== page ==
An unusual Australian
compare it to any European animal would be impossible as it has not the least
resemblance of any one I have seen." Sir Joseph Banks
In all the formality of diplomacy, sometimes it is easy to forget the importance of a sense of humour. Fortunately, during the colonisation of Australia, the Aborigines had one and as a result, one of the most unique animals in the world got an equally unique story behind its naming. When some of the first whitefellas saw this unusual animal hopping about they asked the Aborigines what it was called. The Aborigines replied 'kanguru', which in their language meant "I don't know". Sometime later, the whitefellas discovered what kangaru really meant. Not wanting to admit that the Aborigines may have played a joke on them, they concluded that the Aborigines must have misunderstood the question asked of them and thought they meant “I don’t know what you are asking”. More likely, the Aborigines understood the question but thought it would be a funny joke if the Europeans walked about saying "I don't know".
The sense of humour involved in the naming of the Kangaroo is just one of the many reasons why it has come to symbolise the Australian character. In regards to its behaviour, it shares many characteristics that are seen as typically Australian. Specifically, although it congregates in groups, unlike a sheep or cow, the Kangaroo is not a herd animal. If a mob of roos is attacked, individuals run in different directions. These individualistic traits make roos a difficult animal to farm as they wont follow in single file to an abattoir. Nor will they obey a sheep dog's instructions to move to a new paddock. As well as making life difficult for farmers, the individualistic behaviour it difficult for predators to herd roos into a trap where they can be picked off. If a lone roo is chased by an animal such as a dog, the roo will try to jump into a body of water. If the dog follows, the Kangaroo will turn to face its assailant and then use it paws to to grab a dog's head, and drown it.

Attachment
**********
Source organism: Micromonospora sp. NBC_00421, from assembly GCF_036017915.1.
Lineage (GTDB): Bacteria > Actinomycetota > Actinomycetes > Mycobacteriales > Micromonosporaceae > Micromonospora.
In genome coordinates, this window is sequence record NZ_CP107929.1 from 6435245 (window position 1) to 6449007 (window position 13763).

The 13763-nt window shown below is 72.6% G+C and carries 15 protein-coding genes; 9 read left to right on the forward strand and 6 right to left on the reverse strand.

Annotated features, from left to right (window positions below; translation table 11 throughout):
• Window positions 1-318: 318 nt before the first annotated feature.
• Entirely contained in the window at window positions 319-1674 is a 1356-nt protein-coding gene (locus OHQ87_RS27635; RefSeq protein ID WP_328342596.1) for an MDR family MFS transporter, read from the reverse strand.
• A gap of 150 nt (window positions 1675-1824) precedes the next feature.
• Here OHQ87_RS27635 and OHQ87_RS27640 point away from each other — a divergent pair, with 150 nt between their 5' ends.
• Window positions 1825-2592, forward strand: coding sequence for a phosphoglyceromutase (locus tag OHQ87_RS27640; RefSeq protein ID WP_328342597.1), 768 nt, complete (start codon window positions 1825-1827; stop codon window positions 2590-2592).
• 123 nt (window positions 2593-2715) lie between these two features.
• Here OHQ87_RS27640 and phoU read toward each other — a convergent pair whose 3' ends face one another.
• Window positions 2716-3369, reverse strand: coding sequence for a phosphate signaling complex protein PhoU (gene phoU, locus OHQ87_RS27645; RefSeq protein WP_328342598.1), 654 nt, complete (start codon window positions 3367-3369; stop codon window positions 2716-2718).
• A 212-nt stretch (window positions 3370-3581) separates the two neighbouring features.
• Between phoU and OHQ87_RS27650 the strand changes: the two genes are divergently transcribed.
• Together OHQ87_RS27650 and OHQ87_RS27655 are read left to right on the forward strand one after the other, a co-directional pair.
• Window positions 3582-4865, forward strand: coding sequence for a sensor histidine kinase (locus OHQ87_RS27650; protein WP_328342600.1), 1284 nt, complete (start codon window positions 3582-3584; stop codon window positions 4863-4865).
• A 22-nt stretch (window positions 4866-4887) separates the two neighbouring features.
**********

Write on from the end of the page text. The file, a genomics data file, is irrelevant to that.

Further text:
When Kangaroos aren't escaping predators, they lead a peaceful life. They are particularly adaptable creatures that can withstand tough conditions. In times of draught, they cope by digging 'wells' up to three or four feet deep. These wells may also become a water source for other animals in the area.
Roos live quite harmoniously with the land. Unlike sheep and cows, the Kangaroo doesn't eat grass to its roots, thereby ensuring it can survive to sustain it another day. This feeding trait, combined with its padded feet, make the Kangaroo a very environmentally friendly animal to farm. Unfortunately, their ability to jump fences make it very easy for them to escape enclosures.
This jumping ability also makes them difficult for farmers to keep them out of pasture reserved for cows and sheep. To protect their livelihood, farmers have no choice but to shoot raiding parties of roos. If not killed instantly, the behaviour of a wounded roo is particularly distressing. Rather than wait patiently to die, they pull themselves forward with their arms - never giving up until they are dead.
It is understandable that Kangaroos are so keen to survive when one considers that at any one time they may have three children depending upon them. Its children may include:
- One semi-adult discovering
life outside the pouch, learning to eat grass, but still feeding off the mother;
- An infant curiously watching what goes on from the safety of the mother's
- One embryo the size of a thumbnail awaiting signals to be born.